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No MBS-ing

No MBS-ing

Today, Saudi Crown Prince Mohammed bin Salman (known to many in the West as “MBS”) visits the White House at the start of a two-and-a-half-week tour of the US. His objectives, as he prepares to take over from his father as king later this year, fall into three main categories — geopolitics, optics, and business.


Geopolitics: US-Saudi relations soured under President Obama, though President Trump has ushered in a period of somewhat warmer relations — and more sword dancing and glowing orbs. But as MBS prepares to take power in what could be a contentious succession, he’ll want to know where Riyadh’s most powerful traditional ally stands — not least on key foreign policy challenges like the Kingdom’s (ruinous) war in Yemen, the blockade of Qatar, and the challenge of Iran’s growing regional influence.

Optics: The 32-year-old crown prince needs to convince American politicians and businesspeople not only that he’s serious about radically transforming and liberalizing Saudi society over the next decade, but that he can do it without upending social and political stability in the world’s largest oil exporter.

Business: Attracting American investment is critical for MBS’s economic reform plans, so after doing the Beltway rounds, the crown prince will hit the road to meet with corporate and investment executives across the US. Among other stops, he’ll see Amazon and Boeing in Seattle, take a swing through Silicon Valley, and meet with film industry executives in Los Angeles.

(Ok, fun time — what’s the best Saudi remake title you can give us? My pal @rajakorman comes out swinging with Fast and Furious 8, featuring all women drivers. You?)

President and CEO of the National Urban League, Marc Morial, comes to 'That Made All the Difference' podcast to discuss his time as mayor of New Orleans, today's challenges, and what it will take to build a more just, equitable and inclusive society.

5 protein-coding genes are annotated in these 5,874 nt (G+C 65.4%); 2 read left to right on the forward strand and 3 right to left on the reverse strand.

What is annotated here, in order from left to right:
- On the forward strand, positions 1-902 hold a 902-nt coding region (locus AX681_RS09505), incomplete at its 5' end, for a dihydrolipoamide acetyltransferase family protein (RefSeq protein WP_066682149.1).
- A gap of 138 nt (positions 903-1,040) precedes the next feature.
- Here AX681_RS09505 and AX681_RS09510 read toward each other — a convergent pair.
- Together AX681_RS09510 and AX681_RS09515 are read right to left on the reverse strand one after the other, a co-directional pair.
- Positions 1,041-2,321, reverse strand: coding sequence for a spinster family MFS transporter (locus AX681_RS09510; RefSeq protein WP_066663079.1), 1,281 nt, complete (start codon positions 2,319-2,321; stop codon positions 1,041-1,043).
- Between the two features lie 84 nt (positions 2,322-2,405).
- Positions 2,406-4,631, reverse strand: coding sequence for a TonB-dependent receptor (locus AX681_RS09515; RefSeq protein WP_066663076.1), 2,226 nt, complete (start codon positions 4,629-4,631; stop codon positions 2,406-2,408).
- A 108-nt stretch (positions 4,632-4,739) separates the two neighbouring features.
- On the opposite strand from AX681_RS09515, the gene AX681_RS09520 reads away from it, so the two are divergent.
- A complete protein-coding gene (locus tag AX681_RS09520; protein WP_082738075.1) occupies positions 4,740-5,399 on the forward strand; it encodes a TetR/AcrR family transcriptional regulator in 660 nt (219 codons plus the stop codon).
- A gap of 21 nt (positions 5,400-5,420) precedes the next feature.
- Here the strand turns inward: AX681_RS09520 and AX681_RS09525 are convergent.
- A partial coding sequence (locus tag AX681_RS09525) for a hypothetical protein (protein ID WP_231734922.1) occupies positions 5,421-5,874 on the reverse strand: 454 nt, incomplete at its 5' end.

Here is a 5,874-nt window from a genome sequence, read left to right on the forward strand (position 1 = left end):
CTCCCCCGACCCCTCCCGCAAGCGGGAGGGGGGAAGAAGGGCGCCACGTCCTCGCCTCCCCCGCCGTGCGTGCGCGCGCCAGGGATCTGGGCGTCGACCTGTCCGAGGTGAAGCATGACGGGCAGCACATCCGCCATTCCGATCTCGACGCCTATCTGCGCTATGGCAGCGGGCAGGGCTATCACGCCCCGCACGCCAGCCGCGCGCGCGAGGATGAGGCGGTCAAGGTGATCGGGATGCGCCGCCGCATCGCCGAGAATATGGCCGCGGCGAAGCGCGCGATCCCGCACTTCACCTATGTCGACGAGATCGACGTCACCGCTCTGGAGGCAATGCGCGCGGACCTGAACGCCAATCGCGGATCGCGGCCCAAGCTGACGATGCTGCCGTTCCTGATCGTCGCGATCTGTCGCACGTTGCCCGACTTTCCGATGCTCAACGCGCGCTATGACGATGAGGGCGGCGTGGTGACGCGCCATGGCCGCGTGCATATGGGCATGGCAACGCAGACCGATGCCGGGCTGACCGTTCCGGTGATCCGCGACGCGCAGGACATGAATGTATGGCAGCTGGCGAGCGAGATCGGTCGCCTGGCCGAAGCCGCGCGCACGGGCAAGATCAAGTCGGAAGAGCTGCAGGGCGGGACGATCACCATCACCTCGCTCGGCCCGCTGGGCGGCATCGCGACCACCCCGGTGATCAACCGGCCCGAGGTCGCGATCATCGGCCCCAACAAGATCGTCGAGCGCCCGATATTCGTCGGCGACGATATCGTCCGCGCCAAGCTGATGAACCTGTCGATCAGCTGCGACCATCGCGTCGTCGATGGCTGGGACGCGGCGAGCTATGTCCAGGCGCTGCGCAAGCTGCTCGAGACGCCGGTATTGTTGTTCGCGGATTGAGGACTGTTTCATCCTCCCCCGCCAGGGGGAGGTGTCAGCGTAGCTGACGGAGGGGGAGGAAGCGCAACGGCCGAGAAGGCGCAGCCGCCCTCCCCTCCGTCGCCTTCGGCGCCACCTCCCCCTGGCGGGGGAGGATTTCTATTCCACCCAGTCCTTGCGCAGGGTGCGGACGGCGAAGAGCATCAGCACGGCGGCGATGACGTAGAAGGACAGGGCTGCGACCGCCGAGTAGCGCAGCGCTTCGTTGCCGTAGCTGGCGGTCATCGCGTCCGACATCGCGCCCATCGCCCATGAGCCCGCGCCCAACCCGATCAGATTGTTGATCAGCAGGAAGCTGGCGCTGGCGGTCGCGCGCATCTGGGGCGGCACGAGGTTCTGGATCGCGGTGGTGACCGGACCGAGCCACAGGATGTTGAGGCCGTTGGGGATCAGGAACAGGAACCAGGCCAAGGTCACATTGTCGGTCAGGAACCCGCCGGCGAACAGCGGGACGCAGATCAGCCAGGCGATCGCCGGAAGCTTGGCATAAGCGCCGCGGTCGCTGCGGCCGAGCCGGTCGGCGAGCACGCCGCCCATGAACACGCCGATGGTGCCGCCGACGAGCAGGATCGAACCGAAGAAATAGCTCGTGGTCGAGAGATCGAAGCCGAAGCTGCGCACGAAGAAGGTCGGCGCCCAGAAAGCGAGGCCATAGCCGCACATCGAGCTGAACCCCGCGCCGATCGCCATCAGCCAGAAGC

Listen now.

Though celebrations will surely be more subdued this year, many Germans will still gather (virtually) on October 3 to celebrate thirty years since reunification.

After the fall of the Berlin Wall — and the subsequent collapse of the Soviet Union — Germany reunited in a process whereby the much wealthier West absorbed the East, with the aim of expanding individual freedoms and economic equality to all Germans.

But thirty years later, this project has — to a large extent — been difficult to pull off. The economic and quality of life gap is shrinking, but lingering inequality continues to impact both German society and politics.

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GZERO Media, in partnership with the Bill and Melinda Gates Foundation and Eurasia Group, today hosted its second virtual town hall on the hunt for a COVID-19 vaccine and the challenges of its distribution.

The panel was moderated by New York Times science and health reporter Apoorva Mandavilli and featured Gates Foundation's Deputy Director of Vaccines & Human Immunobiology, Lynda Stuart; Eurasia Group's Rohitesh Dhawan, Managing Director of Energy, Climate & Resources; Gates Foundation CEO Mark Suzman; and Gayle E. Smith, the president & CEO of ONE Campaign and former Administrator of the U.S. Agency for International Development.

Watch the full video above.

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Donald Trump's presidency has irked a lot of people around the world. And in fairness, that's no surprise. He was elected in part to blow up long-standing assumptions about how international politics, trade, and diplomatic relations are supposed to work.

But while he has correctly identified some big challenges — adapting NATO to the 21st century, managing a more assertive China, or ending America's endless wars in Afghanistan and Iraq — his impulsive style, along with his restrictions on trade and immigration, have alienated many world leaders. Global polls show that favorable views of the US have plummeted to all-time lows in many countries, particularly among traditional American allies in Europe.

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Watch: Tolu Olubunmi in conversation with Dr. Samira Asma from the World Health Organization on how they are advancing health data innovation in the age of COVID-19.

This content is brought to you by our 2020 UN General Assembly partner, Microsoft.

Watch UN Innovation Room conversations weekly on Thursdays at 9 am EDT: https://www.gzeromedia.com/unga/livestream/

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